Tuesday, July 29, 2008

Lime and Death

I added 10 lbs per thousand square feet of lime--mostly for calcium and magnesium . There's no visible change and won't be, really, as I already know both are within reasonable range. I just want to make sure they don't drop out of that. Photos soon!

The "landscapers" (believe me, I use the term loosely. Hence the scare quotes) had "worked" on the back line and "seeded" in new grass. If you consider annual rye new grass, which I don't. I just hit that with Round-Up last week, preparatory to thinking about planting next week when I'm on vacation. The area is 100 feet long by about ten wide, so I can easily cover that with two strip sprays I have left over, plus a few small garden sprinklers.

Saturday, July 19, 2008

Watering Reconfiguration

I'll post this separately as it's a very different topic. I spent some time reconfiguring my north face's watering and I'm thrilled with the results.

Prior to this, I was using Hunter PGJ sprinklers. Don't get me wrong, they worked and fairly well. However, the pressure on that face is a bit low, so I replaced them with MP Rotators (three 3000 and two 2000). Those function well at lower pressures and have improved the watering immeasurably. They're even close enough on the precipitation rates that I have no qualms about mixing them with the Hunter PGP.

They even used slightly less water, bringing the pressure up a bit!

I also added an EZ Flo hose-end system to the drip system in the back garden. That's working beautifully as well, and I no longer have to feed by hand. Next year I may add one to the front as well.

It's rare, but here are two products I can recommend: the EZ Flo fertilization system, and the MP Rotator 2000 and 3000. One mention is that it's best to use either a liquid fertilizer or a solid that dissolves well (Miracle Gro works fine) in the EZ Flo. My Maxicrop seaweed solid fertilizer clogged it a bit and I had to do a bit of cleaning. At least that's very easy to do.

More Milorganite

Today was July's second feeding with 2 bags of Milorganite (a grand total of around 0.5 pounds of nitrogen again, so 1 pound total for July). Note to most people reading this: don't feed that heavily. I'm bringing in a first year bluegrass lawn and it's very hungry. For most of you, half that would be fine on any northern lawn. Southerners with Bermuda need to ignore me and feed very heavily during summer.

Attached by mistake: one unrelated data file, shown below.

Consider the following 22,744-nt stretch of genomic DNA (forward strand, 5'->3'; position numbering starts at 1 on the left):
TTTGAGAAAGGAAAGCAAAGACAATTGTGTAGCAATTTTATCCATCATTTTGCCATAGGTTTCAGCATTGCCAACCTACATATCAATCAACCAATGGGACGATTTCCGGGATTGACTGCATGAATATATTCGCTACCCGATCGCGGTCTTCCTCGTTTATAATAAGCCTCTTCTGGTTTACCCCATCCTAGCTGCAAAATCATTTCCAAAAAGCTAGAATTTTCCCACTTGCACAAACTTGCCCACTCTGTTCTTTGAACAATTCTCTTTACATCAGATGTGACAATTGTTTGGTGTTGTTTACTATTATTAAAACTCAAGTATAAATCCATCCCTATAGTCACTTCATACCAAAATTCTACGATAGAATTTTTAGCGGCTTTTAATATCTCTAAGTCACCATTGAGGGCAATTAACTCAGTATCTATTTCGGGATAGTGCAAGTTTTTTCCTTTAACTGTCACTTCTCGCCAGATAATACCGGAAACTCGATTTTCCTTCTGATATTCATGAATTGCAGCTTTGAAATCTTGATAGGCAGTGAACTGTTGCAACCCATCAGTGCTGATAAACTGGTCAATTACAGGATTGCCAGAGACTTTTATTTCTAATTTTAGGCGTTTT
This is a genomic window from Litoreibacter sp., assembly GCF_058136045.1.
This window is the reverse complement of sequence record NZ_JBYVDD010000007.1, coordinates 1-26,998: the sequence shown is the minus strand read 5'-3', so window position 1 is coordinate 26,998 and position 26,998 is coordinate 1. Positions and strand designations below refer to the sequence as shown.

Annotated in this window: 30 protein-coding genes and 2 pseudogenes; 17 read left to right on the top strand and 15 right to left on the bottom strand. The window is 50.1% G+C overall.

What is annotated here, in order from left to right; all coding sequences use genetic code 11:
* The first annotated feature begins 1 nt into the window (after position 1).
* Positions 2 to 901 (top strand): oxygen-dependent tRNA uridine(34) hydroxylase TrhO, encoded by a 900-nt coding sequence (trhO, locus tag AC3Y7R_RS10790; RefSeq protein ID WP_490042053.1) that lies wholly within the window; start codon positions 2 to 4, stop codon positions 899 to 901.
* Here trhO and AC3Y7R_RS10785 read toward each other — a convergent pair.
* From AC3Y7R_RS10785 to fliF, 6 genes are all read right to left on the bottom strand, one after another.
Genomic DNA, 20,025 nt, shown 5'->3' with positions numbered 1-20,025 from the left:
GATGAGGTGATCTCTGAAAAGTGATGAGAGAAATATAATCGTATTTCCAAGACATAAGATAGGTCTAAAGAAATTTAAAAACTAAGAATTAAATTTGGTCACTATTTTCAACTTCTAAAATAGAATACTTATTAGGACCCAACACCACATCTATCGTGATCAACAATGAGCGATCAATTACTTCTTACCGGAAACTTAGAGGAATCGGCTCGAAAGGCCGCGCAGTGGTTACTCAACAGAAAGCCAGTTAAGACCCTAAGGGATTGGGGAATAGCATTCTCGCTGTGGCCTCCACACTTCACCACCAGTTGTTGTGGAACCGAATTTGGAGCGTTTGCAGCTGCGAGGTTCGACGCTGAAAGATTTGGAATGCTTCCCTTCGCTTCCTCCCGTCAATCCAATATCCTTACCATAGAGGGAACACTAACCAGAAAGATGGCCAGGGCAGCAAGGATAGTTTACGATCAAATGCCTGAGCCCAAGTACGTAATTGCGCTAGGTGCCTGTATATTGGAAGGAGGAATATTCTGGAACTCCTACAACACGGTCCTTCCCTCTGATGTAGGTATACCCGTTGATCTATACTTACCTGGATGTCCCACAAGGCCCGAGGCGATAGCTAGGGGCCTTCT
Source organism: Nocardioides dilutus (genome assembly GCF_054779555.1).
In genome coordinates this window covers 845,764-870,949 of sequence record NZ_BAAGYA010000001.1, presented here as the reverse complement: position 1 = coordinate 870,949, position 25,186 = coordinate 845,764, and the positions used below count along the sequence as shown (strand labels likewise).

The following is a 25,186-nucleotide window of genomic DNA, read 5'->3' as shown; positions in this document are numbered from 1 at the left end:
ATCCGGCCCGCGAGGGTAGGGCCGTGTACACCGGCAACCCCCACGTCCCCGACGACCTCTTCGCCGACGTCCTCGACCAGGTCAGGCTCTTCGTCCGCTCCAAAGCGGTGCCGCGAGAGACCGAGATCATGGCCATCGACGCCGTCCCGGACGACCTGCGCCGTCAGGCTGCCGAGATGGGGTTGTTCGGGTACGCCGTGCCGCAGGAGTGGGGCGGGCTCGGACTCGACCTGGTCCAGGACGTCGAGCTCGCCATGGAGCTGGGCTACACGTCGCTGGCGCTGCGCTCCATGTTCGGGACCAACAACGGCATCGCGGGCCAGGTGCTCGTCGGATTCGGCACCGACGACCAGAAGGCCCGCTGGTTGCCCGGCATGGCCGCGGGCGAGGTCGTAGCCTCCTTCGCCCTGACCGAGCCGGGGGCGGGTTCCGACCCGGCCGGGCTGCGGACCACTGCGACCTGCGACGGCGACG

After this, it's back to soybean meal until October when it's getting too cold for that.

Saturday, July 5, 2008

More Images

It hasn't been quite a month since the image update, but the grass has changed since then. The Nature's Magic is definitely influencing the color (and I only put it down a week ago), plus the rain we're getting is helping a lot. I dodged out during one of our rare sunny periods this morning and took the following photos.

For reference, here are the dead areas of Poa annua on May 7th:

And here's the same area today (I'm standing perhaps 2 feet in front of where I was...sorry!)

Here's the side yard, with a bit of sunburn:

And here's the back gardens (the color of the grass is not that dark--it oversaturated a bit):

Organic Interdependence Day

Yes, I did just make that up. Deal. :-)

As of yesterday, I dropped 72 pounds of Milorganite (about 10 lbs per thousand square feet) on the lawn. I'd already done the gardens at 18 per thousand the week before.

At the same time last week, I sprayed the lawn and gardens with Nature's Magic. It's composed of about half humic acid, half kelp extract. I think it improved the color a bit, and it does seem to be helping the soil to retain even more water.

It wouldn't be something I'd recommend to people with an established lawn, but mine is first year and still feeding very heavily. The color is still improving slowly, and I couldn't be happier with the density. I'll take photos once it stops pouring...which may be this week. Maybe.